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18thC. Superior Panoramic Views

In 18th century France, Jacques Rigaud engraved romantic scenes quite unlike previous studious engravings and etchings of ancient architecture. The Sun King, Louis XIV commissioned visual records of his extravagant lifestyle. Grand buildings were surrounded by groomed landscapes, usually with water features that had been introduced into Italian gardens since the 15th century.
Jacques Rigaud (1680-1754), was one of the earliest prominent architectural and topographical artists in France. Over the years he engraved around two hundred topographical prints. His importance as an engraver was undoubtedly assured after his dedication of a series of his engravings to Jean-Philippe d’Orleans (Chevalier d’Orleans), who was the illegitimate son of Philippe d’Orleans, who in turn was the nephew and son-in-law of Louis XIV, Regent of France. Rigaud engraved the magnificent chateau of the Royal Residence at Choisy, and a fabulous Versailles garden-room with a grand fountain centrepiece circa 1730.

Apparently invited to England by the head royal gardener, Charles Bridgeman, Rigaud also illustrated English royal residences – the most comprehensive of these were his perspective views of the most celebrated landscape garden at that period in England, Lord Cobham’s Stowe in Buckinghamshire, designed by Charles Bridgeman. (The gardener who followed in Bridgeman’s footsteps at Stowe was the famous landscape designer, Capability Brown.), under Decorator Art, has a few rare hand-coloured reproduction prints of Rigaud’s engravings of Bridgeman’s Stowe (with his complete landscape design).

Travelling throughout England and Wales over 35 years during the warmer months, Yorkshire brothers, draughtsmen and engravers Samuel Buck (1696-1779) and Nathaniel Buck (active 1724-1759) sketched prominent landmarks. They published 423 engravings of ancient monasteries, abbeys, castles and ruins, and their engraved prints were sold, grouped into counties, to a clientele of antiquarians, nobility, gentry and clergy. Prominent 18th century London print and map seller, Robert Sayer, commented of Bucks’ patrons that a “more respectable list of Subscribers is rarely seen”. Illustrating the buildings and ruins on the estates of their elite and exclusive clientele, would undoubtedly have defrayed the Bucks’ travel costs.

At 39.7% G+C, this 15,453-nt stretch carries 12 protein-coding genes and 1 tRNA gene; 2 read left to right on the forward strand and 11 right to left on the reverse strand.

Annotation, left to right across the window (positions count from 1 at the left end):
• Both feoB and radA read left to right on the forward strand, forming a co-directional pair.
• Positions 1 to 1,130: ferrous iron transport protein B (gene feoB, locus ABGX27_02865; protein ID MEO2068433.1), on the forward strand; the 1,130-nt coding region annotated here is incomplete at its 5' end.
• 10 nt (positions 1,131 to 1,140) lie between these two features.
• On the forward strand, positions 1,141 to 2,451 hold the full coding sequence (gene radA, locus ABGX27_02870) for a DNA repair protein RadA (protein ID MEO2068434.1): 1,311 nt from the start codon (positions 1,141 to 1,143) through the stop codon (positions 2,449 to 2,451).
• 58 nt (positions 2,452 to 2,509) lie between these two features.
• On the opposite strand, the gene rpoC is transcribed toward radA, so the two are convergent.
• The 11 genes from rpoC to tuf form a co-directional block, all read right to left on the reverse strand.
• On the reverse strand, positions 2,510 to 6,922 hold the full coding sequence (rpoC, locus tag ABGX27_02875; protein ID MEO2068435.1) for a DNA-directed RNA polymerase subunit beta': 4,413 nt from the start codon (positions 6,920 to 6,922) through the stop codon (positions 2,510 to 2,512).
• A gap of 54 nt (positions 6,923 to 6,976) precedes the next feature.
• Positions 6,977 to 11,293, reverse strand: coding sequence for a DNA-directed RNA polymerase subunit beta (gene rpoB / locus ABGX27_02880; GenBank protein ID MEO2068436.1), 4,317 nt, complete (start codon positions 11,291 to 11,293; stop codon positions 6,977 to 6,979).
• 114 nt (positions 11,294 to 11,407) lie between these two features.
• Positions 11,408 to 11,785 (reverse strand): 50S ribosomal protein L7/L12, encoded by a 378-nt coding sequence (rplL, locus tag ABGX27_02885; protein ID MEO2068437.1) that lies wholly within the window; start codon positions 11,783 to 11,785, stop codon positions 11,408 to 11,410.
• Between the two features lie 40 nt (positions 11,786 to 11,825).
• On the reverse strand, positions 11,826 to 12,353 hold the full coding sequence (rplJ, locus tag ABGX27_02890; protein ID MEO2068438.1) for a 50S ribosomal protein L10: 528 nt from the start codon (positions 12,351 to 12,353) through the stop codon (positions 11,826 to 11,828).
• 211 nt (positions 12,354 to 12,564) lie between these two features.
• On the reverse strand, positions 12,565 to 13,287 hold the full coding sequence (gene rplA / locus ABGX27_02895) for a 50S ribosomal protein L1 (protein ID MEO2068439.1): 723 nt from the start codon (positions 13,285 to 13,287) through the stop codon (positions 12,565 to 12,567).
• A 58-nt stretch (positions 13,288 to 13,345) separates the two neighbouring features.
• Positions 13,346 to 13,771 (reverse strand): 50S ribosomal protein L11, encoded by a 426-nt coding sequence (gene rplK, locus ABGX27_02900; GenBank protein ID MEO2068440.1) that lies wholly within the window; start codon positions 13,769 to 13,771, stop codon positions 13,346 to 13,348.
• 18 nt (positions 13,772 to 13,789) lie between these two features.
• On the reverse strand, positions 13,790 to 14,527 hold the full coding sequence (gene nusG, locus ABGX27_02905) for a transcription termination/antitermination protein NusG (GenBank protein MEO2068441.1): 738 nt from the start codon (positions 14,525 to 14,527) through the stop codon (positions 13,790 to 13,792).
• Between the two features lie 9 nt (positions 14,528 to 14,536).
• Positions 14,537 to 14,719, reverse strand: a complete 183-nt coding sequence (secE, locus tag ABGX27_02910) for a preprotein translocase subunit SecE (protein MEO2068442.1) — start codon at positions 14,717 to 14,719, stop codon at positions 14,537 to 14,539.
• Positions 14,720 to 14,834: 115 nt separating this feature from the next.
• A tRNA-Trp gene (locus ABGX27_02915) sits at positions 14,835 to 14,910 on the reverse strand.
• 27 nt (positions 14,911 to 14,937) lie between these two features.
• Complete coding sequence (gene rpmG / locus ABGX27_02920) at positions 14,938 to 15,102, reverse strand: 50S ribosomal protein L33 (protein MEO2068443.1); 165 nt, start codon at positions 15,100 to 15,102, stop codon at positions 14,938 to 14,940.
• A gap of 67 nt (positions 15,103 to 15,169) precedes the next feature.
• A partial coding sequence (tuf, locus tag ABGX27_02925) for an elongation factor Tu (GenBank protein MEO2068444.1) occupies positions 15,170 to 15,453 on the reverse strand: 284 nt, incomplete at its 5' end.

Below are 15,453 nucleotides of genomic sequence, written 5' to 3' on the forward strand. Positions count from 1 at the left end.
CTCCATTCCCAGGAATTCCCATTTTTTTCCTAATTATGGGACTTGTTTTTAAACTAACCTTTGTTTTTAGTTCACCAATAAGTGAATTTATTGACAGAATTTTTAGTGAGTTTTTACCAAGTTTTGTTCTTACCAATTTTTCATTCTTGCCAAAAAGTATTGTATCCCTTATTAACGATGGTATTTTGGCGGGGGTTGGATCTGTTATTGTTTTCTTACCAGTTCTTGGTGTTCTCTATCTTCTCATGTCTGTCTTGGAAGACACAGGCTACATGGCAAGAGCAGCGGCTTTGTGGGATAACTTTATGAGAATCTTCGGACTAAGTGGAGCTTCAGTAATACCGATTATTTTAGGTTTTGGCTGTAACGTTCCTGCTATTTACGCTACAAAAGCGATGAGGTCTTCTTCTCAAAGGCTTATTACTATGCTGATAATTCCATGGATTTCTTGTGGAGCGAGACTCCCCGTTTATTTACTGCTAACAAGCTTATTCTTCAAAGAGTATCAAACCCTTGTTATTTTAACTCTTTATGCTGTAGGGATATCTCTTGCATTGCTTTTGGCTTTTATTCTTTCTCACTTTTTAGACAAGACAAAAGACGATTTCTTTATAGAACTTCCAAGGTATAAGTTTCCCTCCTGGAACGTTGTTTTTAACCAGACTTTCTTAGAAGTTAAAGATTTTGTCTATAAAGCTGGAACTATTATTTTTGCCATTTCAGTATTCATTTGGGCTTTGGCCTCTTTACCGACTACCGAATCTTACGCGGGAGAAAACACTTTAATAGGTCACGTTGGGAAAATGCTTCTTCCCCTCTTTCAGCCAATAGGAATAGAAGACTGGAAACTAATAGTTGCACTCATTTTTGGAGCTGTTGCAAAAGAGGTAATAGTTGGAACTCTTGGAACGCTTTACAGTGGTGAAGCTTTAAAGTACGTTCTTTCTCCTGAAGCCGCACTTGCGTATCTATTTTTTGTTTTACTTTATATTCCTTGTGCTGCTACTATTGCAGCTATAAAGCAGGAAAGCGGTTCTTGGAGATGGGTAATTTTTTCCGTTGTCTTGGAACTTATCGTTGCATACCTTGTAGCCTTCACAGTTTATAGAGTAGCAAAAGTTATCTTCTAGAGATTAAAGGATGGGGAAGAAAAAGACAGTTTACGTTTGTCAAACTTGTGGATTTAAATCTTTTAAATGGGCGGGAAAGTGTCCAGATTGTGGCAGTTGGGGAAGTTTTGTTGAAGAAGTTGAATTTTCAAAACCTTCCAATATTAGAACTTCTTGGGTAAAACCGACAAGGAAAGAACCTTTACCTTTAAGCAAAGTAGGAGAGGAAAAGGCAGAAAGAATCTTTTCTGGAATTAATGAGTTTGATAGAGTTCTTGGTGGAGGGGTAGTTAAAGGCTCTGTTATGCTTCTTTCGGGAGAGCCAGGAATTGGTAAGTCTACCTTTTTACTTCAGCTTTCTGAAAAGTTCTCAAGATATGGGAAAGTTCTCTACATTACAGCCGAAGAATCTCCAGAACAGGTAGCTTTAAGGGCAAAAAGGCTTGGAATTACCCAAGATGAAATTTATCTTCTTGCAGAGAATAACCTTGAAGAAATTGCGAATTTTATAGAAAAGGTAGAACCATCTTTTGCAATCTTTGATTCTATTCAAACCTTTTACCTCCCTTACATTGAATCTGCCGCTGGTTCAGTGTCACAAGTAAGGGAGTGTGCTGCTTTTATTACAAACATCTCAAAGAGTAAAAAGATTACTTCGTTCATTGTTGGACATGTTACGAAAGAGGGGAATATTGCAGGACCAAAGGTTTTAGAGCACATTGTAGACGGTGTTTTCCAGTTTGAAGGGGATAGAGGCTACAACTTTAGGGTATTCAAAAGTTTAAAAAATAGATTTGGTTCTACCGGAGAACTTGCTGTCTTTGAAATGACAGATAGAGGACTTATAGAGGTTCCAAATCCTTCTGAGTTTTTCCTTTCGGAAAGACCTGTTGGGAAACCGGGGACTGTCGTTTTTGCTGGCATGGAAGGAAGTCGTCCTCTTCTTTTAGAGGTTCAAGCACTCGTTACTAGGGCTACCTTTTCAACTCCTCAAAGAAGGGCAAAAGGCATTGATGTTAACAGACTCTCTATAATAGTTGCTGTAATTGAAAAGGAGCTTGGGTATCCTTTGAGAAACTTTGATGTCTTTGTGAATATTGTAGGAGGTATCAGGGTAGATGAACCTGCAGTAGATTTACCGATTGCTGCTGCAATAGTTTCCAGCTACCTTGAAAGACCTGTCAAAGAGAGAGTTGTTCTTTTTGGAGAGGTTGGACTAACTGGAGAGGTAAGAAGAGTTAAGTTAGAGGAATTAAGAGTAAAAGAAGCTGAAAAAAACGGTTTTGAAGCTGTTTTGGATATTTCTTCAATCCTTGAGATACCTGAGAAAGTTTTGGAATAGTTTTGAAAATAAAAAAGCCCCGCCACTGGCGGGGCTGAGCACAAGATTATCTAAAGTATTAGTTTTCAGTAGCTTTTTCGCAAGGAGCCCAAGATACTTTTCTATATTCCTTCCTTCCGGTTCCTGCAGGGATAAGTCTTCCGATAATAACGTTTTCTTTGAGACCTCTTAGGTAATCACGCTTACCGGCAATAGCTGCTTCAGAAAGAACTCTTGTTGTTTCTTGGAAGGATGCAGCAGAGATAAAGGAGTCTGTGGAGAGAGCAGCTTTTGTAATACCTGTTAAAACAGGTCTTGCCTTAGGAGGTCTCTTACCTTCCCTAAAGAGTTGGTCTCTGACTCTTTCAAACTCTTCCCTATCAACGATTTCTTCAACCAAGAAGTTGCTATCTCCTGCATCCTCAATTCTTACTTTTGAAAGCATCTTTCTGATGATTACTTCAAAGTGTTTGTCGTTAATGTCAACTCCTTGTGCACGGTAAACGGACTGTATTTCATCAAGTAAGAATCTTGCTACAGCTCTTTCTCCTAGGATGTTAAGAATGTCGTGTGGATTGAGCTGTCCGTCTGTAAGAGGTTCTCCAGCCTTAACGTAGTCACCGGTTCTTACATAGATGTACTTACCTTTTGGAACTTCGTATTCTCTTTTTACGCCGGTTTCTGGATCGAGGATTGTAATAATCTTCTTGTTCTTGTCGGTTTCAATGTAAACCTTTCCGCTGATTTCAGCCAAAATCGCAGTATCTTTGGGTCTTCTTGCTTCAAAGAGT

While tourism was undoubtedly promoted by these engravings, the copperplate-engraved views, published in 1732 as A Prospect of Britain. The Town Panoramas of Samuel and Nathaniel Buck brought the Bucks brothers a much higher profile. Many of these large and elegant engravings included fashionably attired people in the foreground, and a coat of arms and text description at their base. Much coveted, Bucks’ large panoramas are rarely seen today in fine condition. Antique Print Club have framed a few.

After training in Amsterdam as an engraver, in 1689 Johannes Kip (1653-1722), travelled to England looking for work. From a family of Netherland artists, Leendert Knyff also moved to London around this time. At the end of the 17th century, to provide financial support for his work, Knyff promoted a scheme to subscribers for their contributions for illustrations of their house and grounds with their coat of arms. He began working with Kip but returned to the Netherlands in 1707 after failing to acquire sufficient funds to subsidise their work. From Knyff’s drawings, Kip’s Britain Illustrata or Views of Several of the Queens Palaces and the Principal Seats of the Nobility and Gentry of Great Britain “Curiously Engraven on 80 Copper Plates” was published in London in 1707. Comprehensive overviews of the estates of the wealthy were unusual birds’-eye aspects which were achieved by using surveying and mapping methods.

Owners coveted engravings showing the extent of their land and formal 18th century landscaping. Kip’s large engravings of English country estates were re-engraved by James Beeverell and published in 1727 by prominent mapmaker of Leyden, Pieter van der Aa. Beeverell’s gorgeous little engravings of important estates with title and coat of arms below, had two vertical folds for a pocket edition of Estates of Great Britain and Ireland, Useful and Curious Works.

The style of engravings of topographical scenes varied considerably - according to not only the skill of the artists and engravers but also to their financial capacities. The promotion achieved by a good image of a region or building can never be disputed, but antique prints also provide a wonderful selection of fine rare artwork today... Antique Prints/Architecture/Landscaping




Posted: 18/11/2019 12:39:55 PM by | with 0 comments

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